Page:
His doctor told the 64-year-old from Woodstock, MD, the good news was the hip replacement was the solution to his problem, but the bad news was he had to bring his body mass index, or BMI, down before he could have the surgery. He weighed just under 400 pounds at the time.
“Having body mass index of at like 55 and having to drop to 40, which entailed dropping about 85 pounds, it was kind of, well shall I say, it was quite an impact on me in many ways. My ego was the first way, but then how to formulate a plan was the next.”
Making that plan is the key, experts say, but no one template will work for everyone. Bouncing from diet plan to diet plan is not unusual, and it’s usually unsuccessful. But some people have found strategies that worked, and the best weight loss plan appears to be the one you find interesting and doable.
The 6-foot-tall Martin says he’s always been a big guy but pretty healthy. He was obese but had none of the conditions that often come with obesity like diabetes and high blood pressure. He was in his 50s when he decided to focus on getting his weight under control.
“That’s when I started trying different things, and everything worked, but nothing stuck, which I’m sure is not only my story,” he recalls. “I always tell people I’m the most disciplined person in the world for the first 21 days, but something happens on that 22nd day I still can’t explain.”
A National Crisis, a Lot of Options
Martin is not alone. According to the National Institute of Diabetes and Digestive and Kidney Diseases, more than 70% of American adults are overweight or obese.
And the Boston Medical Center, which houses the Boston Nutrition Obesity Research Center, says about 45 million Americans go on a diet each year and spend a whopping $33 billion annually on weight loss products.
There are dozens of diets and weight loss strategies to choose from.
Katherine Tallmadge, a registered dietitian/nutritionist, designs weight-loss, nutrition, and wellness programs for people, corporations, and restaurants. She says you must change the way a person thinks as well as their behavior. Goals need to be realistic and flexible.
“Each person has to find their unique way of eating and living that is comfortable, enjoyable, satisfying. You have to love what you eat and your lifestyle. It won’t be successful unless everything you eat is delicious, and unless you love the way you feel and you’re happier than ever,” says Tallmadge, the author of diet Simple and founder of Personalized Nutrition, a wellness coaching business.
If someone feels deprived or miserable, nothing will work, she says.
Keys We Know Work
Tallmadge says a lot of evidence points to the best ways to lose weight.
Diets like the Mediterranean, the Dash, and the Okinawa, which is a Japanese diet that’s low in calories, fat, and salt but high in carbs and vegetables, are all good, but Tallmadge says many diets don’t teach you how to personalize your dieting. She believes for 90% of people, all that’s needed are small changes and minor tweaks.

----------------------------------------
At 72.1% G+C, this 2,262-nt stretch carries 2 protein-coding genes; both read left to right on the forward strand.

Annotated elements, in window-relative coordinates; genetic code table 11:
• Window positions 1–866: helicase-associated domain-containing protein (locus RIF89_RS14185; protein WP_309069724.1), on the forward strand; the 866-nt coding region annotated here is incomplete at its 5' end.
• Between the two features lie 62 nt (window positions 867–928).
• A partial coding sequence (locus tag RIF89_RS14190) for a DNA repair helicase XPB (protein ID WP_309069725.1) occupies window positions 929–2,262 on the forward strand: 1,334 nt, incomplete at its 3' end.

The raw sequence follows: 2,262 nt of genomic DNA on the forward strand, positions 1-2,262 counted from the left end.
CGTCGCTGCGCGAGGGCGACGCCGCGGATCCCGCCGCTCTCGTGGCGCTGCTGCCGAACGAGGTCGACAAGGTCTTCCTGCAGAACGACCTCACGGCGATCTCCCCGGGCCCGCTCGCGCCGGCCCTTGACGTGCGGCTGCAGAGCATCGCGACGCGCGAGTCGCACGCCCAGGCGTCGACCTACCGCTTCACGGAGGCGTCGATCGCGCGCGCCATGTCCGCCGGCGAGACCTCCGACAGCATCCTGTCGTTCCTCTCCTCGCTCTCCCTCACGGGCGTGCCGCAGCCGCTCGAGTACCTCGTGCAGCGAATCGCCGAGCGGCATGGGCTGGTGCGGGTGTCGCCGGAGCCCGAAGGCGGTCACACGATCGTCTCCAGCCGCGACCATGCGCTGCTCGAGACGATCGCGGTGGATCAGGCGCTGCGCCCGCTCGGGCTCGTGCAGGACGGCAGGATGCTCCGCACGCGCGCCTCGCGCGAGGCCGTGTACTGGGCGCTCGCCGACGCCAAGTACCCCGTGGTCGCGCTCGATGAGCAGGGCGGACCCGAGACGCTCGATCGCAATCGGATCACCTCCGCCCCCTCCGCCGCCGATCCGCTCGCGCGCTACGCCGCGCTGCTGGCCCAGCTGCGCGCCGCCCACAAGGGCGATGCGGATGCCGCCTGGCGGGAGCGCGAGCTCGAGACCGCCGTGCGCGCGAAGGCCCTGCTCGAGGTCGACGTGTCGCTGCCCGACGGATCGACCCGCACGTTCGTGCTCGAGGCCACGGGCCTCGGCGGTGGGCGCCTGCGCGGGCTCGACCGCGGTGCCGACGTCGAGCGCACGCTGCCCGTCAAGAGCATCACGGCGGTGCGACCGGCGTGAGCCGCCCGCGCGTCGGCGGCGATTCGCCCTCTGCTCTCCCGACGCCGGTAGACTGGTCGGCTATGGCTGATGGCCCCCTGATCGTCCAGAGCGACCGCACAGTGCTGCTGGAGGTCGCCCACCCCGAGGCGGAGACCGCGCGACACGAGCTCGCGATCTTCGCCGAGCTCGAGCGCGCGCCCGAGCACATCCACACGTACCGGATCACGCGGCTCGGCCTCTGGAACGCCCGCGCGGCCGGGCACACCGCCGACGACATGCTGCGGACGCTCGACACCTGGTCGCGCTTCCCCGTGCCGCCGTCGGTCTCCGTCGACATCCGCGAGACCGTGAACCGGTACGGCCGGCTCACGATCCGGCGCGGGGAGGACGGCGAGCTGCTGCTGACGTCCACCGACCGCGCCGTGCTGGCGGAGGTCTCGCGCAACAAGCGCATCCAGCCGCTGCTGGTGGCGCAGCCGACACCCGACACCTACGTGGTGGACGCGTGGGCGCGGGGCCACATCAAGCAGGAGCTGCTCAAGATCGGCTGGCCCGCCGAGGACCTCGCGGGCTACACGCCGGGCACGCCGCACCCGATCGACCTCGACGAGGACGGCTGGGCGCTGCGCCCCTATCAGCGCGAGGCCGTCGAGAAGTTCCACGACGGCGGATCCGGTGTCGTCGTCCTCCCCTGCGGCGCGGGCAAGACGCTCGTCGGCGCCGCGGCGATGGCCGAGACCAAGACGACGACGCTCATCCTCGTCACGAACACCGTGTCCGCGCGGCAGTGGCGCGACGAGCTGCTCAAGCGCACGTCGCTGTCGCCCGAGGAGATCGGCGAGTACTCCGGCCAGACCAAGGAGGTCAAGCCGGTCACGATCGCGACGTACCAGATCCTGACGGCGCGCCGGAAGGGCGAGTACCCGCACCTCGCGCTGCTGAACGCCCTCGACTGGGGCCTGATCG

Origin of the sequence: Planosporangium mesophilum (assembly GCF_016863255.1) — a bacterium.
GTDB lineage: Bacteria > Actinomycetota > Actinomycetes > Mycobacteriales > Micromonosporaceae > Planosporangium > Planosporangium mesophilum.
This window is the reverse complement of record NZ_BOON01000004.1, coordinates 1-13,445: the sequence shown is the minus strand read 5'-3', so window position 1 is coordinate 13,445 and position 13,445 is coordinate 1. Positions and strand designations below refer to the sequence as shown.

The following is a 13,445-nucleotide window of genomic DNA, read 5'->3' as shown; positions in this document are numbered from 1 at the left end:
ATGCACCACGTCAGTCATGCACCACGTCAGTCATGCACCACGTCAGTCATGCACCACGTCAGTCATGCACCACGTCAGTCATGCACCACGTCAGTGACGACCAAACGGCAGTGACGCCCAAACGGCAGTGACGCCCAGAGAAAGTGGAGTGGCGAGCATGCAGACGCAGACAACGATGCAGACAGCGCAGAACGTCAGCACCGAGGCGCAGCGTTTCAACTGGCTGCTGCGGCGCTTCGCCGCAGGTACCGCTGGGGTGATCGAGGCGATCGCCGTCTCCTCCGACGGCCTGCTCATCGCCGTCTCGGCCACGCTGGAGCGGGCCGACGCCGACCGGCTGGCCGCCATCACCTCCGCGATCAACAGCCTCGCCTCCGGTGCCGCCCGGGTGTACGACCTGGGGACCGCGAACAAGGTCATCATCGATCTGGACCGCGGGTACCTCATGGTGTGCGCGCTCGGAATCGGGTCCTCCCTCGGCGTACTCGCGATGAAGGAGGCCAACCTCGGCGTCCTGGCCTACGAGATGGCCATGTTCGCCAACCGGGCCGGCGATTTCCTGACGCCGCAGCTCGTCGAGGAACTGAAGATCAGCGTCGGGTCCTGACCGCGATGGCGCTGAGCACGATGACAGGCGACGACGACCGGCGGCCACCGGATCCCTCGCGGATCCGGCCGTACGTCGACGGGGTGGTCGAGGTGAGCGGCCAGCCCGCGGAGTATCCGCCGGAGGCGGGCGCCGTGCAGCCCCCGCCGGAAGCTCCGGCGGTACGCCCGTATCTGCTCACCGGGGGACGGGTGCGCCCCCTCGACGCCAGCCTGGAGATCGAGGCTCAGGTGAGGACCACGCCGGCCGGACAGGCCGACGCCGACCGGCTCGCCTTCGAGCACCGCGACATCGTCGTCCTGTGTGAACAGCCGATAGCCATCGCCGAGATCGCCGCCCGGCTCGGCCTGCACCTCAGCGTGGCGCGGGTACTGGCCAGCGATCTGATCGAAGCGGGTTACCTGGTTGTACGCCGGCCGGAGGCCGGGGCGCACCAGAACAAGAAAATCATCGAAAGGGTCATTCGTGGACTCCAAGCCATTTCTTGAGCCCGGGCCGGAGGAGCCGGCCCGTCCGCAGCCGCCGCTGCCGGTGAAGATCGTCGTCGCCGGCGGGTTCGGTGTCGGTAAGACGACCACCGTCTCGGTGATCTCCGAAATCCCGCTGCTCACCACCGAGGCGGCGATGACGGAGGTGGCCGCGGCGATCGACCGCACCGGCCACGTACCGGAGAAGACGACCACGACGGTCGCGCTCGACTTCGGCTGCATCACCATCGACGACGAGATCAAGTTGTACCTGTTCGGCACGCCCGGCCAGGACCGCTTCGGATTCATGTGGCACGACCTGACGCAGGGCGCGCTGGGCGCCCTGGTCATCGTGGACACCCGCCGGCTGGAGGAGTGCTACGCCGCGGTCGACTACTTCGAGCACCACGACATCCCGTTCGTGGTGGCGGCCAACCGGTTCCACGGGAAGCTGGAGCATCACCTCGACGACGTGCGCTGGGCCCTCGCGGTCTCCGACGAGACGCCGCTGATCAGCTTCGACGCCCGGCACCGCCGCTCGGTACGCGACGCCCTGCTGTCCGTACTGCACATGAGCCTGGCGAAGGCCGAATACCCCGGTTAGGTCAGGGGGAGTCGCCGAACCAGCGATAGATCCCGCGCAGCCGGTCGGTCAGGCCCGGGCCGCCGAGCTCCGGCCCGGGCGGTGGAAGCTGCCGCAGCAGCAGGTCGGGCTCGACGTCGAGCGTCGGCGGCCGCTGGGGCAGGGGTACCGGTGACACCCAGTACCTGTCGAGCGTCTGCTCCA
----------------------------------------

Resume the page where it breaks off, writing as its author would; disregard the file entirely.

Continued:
“Focus on the positive. What TO do, instead of what NOT to do, is critical to the success of anyone’s ability to lose weight and keep it off,” she says.
Tallmadge says it’s possible to do this without pain. Her advice is to make fruits and vegetables at least 50% of any meal. Monitor your food intake, physical activity, and weight daily. Beware of all the misinformation out there, and never give up.
Kevin Schultze has been focusing on the positive in his weight loss journey. The 52-year-old from Chevy Chase, MD, always worked out but noticed as he was getting older, it was harder to keep the weight off.
At 6-foot-3 and 220 pounds, he was worried about becoming overweight. When clothes started feeling tight, he knew he was not in shape, so he tried a variety of diets — weight Watchers, Atkins, and Body for Life.
“All of them worked for me for a certain period of time because it’s exciting, it’s new, and it’s working,” Schultze recalls.
Some diets require too drastic a change, he says, such as the Atkins diet, which emphasizes lots of protein and few if any carbs.
“It’s hard to sustain, and I knew that,” he says. “And I knew that the rigidness of that, and then you know the drastic measures, the changes you have to make just don’t work for me after a while.”
A friend recommended Tallmadge. Schultze credits the individual attention he gets for his success and says she makes losing weight interesting and fun. He now tips the scales at 210 pounds and says 200-205 is his optimum weight.
“What my nutritionist has taught me is that you have a better chance to lose weight if you choose to make small changes such as adding diced fruit to your diet in place of refined sugar, making batches of soup or chili on the weekend so you can eat them throughout the week, by alternating eating red meat and chicken or fish every other night, making sure to get in 10,000 steps per day, and by weighing yourself every day to stay on track.”